Bank technology stocks were flat for the week, despite Friday's Bureau of Labor Statistics report suggesting there's no imminent need to raise interest rates.

Goldman, Sachs & Co.analyst Gregory M. Gould said that while technology stocks in general "got the major boost a week ago when the unemployment numbers came out," the latest economic news was not enough to spark another large-scale rally.

Friday's report showed a less-than-expected rise in producer prices.

Goldman Sachs recently developed a new index that benchmarks U.S. technology stocks. The index, which includes many providers of financial services technology, was up 5.5% for the week.

The Dow Jones industrial average rose just 1.48 points for the week, to 5,681.31, while the Nasdaq composite gained 12.28 points over the previous week, closing at 1137.2.

In news affecting banks, US Order, Herndon, Va., and Colonial Data Technologies, New Milford, Conn., signed a merger agreement. The new entity is to be called Tritech Corp.

The deal, worth about $179 million, calls for shareholders of both merger partners to receive one share of stock in the new corporation for each share held. Under those terms, current holders of US Order's shares would own 51% of the new company. The deal awaits shareholder approval.

US Order makes a range of technologies for home banking, including screen-based telephones. Colonial Data provides network services to phone companies.

William F. Gorog, chairman and chief executive officer of US Order, said the deal would create a company that could design, build, and provide content for telephone-based electronic commerce services.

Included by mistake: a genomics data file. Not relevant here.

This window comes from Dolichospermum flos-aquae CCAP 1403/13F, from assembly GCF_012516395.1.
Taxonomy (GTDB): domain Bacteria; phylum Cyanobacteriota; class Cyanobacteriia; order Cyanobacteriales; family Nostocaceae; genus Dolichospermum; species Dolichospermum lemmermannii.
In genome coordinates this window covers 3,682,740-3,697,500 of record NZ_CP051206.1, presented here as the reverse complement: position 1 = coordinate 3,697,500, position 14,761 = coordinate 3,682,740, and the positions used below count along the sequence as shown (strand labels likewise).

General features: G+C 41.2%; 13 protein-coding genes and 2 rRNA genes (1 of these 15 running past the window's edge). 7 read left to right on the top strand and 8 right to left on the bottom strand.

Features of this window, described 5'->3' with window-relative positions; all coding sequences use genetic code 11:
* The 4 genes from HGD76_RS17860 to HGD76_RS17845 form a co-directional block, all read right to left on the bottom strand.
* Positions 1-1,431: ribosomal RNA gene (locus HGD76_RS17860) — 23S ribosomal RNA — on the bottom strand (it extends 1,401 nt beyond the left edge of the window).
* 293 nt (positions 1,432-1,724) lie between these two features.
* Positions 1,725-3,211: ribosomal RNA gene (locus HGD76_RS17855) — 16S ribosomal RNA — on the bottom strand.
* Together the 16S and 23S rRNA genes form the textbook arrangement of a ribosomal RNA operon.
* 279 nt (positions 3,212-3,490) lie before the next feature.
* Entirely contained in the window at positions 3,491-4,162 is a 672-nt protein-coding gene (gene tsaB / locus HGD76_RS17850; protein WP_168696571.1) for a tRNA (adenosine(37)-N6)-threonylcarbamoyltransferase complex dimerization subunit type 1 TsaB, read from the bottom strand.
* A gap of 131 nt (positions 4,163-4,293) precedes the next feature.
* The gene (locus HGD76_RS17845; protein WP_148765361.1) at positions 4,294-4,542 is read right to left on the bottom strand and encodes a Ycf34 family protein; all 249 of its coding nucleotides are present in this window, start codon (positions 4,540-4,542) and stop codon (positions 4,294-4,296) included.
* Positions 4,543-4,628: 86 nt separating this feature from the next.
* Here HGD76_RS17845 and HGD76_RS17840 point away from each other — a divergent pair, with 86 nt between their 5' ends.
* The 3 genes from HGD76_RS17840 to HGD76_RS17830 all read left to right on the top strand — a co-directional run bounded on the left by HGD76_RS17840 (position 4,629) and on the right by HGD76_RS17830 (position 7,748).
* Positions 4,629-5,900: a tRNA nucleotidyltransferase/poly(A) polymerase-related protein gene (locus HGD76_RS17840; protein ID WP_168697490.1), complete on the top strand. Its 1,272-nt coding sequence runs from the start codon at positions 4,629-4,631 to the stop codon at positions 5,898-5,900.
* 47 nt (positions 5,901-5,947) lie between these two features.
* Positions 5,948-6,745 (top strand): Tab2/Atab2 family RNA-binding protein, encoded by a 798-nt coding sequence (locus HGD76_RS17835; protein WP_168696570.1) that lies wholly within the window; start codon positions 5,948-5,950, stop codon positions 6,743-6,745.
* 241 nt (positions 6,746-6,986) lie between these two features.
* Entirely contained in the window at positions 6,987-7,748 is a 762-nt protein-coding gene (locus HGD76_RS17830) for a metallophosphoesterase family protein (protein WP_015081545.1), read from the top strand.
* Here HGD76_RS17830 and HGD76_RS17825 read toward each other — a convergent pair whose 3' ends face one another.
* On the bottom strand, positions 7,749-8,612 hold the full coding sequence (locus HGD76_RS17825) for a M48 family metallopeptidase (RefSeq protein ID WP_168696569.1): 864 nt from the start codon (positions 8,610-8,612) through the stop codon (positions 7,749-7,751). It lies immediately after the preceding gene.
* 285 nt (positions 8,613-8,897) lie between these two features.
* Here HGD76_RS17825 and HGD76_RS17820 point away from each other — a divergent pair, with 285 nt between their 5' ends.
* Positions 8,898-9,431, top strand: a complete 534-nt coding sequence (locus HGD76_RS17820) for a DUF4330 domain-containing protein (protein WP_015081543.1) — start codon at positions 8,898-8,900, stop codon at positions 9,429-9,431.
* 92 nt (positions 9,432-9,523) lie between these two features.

He said the deal would pave the way for the building of phone systems equipped with an array of banking and non-banking functions, such as electronic bill payment, call waiting, and caller identification services.

"It's really a way to jump-start" home banking, Mr. Gorog said, because the new company can give banks" a turnkey solution ... not just for bill payment, but also for stock quotes and mutual fund trading."

The Yankee Group predicts that as many as 50% of all home banking and consumer-based electronic commerce transactions will be handled over telephones by 2000.

The new company would be "very attractive to banks," because it would expand the range of services offered through smart telephones, said Kevin Curtis, a senior analyst at the Boston-based consulting company.

US Order last week reported a net loss of $3.2 million for the second quarter, compared to a $ 1.2 million loss in the year-earlier period.

The company's earnings per share, a negative 15 cents, were generally in line with Wall Street's expectations.

Its stock dropped $3.375 for the week, to $10.625.

Colonial Data's shares rose 60 cents, to $15.2.

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